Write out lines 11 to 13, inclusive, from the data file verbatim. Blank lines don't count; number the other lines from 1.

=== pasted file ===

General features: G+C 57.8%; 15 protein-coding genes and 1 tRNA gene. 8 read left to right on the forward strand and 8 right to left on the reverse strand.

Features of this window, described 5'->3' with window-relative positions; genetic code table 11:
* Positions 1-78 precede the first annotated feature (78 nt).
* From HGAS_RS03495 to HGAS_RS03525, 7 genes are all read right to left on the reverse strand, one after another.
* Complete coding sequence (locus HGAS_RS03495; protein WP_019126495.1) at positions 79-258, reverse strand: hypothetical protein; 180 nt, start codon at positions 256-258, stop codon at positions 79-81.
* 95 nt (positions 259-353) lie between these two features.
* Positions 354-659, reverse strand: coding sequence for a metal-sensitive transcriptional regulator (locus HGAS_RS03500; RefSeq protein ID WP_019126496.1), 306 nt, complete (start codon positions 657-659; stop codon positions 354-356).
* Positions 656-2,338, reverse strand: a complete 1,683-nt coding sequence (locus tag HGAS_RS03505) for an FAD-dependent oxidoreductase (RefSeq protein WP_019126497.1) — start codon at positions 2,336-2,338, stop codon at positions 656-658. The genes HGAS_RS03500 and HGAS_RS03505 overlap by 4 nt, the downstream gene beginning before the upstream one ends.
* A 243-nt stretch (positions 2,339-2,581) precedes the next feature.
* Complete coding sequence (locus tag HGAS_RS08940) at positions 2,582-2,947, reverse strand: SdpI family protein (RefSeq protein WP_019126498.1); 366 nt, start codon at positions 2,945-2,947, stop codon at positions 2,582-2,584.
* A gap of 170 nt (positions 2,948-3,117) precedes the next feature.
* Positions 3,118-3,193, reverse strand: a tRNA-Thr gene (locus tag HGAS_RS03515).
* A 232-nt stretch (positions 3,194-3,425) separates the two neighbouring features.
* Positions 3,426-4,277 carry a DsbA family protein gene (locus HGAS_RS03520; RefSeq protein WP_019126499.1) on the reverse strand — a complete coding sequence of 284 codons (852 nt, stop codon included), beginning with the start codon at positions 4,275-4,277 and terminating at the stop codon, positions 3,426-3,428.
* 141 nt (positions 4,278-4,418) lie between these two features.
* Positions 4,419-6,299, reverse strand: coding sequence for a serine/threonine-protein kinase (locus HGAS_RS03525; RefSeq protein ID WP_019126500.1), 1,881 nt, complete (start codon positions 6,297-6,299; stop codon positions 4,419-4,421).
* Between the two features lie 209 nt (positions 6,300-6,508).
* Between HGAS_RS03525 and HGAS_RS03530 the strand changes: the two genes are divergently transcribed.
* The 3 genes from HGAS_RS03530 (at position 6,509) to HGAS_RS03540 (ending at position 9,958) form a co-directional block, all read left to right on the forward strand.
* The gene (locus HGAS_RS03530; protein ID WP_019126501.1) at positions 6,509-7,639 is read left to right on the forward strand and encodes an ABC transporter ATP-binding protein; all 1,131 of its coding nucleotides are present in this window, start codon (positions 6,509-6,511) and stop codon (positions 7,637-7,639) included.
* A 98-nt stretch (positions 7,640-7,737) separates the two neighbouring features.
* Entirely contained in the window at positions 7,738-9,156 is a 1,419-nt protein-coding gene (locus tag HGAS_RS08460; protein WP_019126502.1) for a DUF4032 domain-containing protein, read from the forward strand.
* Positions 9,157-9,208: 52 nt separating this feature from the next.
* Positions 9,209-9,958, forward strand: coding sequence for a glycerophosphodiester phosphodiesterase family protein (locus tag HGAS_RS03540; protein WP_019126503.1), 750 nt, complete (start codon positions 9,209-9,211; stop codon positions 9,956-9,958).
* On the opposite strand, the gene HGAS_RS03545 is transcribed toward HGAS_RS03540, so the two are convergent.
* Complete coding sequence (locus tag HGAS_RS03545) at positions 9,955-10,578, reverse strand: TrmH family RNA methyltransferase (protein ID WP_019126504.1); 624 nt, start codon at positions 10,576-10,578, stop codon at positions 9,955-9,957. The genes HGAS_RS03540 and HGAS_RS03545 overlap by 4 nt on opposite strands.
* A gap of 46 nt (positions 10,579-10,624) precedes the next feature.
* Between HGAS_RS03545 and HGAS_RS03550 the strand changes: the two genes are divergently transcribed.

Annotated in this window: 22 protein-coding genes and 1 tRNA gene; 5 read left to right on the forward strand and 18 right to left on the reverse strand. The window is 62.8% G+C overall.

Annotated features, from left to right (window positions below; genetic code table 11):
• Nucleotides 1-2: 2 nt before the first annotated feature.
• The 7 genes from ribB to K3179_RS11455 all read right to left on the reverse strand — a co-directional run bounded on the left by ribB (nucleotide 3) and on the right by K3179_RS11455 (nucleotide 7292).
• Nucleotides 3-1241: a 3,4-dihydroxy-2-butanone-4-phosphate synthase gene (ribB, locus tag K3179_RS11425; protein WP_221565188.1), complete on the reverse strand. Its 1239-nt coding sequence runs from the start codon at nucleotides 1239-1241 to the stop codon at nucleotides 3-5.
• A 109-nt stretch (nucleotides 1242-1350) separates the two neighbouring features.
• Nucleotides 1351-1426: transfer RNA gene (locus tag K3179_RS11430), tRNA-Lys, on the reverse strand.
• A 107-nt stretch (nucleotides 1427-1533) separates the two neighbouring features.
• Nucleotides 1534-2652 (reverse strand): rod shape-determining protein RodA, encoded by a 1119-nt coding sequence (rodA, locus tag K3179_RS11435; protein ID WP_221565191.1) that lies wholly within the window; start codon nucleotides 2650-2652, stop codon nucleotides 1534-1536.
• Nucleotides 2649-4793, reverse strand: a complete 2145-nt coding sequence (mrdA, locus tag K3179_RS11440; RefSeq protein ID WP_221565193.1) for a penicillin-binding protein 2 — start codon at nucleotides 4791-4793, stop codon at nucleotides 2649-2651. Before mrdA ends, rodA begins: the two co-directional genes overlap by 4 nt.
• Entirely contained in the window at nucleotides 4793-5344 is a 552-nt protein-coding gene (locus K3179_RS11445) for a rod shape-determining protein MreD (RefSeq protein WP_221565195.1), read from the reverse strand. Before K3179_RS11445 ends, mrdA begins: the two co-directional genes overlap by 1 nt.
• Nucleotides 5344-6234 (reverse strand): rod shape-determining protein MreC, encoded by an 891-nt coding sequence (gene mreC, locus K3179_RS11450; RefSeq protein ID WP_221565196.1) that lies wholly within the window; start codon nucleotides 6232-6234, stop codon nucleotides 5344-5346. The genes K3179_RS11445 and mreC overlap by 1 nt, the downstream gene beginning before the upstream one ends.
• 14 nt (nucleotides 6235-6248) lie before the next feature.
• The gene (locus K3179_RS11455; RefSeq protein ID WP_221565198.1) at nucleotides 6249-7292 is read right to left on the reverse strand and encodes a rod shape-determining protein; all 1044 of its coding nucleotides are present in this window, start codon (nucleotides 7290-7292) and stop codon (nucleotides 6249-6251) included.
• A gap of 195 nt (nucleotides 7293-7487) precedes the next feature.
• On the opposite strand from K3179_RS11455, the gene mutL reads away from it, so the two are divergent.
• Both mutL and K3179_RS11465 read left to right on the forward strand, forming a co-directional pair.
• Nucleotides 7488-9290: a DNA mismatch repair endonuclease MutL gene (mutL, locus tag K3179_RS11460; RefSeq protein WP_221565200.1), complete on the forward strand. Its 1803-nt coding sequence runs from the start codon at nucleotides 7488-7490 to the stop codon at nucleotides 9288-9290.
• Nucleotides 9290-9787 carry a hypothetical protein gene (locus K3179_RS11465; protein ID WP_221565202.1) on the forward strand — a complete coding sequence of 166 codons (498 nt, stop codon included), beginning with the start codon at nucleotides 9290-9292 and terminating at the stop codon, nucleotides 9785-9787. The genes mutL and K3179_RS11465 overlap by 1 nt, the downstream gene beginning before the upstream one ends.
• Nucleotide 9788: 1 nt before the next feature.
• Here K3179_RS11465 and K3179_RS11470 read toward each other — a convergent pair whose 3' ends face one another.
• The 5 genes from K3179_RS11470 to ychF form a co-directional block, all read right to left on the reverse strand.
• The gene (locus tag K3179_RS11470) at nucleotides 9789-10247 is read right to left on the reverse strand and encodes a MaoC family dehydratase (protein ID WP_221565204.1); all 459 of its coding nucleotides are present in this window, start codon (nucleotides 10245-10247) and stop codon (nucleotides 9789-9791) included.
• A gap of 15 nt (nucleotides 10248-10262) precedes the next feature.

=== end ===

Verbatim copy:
* A gap of 170 nt (positions 2,948-3,117) precedes the next feature.
* Positions 3,118-3,193, reverse strand: a tRNA-Thr gene (locus tag HGAS_RS03515).
* A 232-nt stretch (positions 3,194-3,425) separates the two neighbouring features.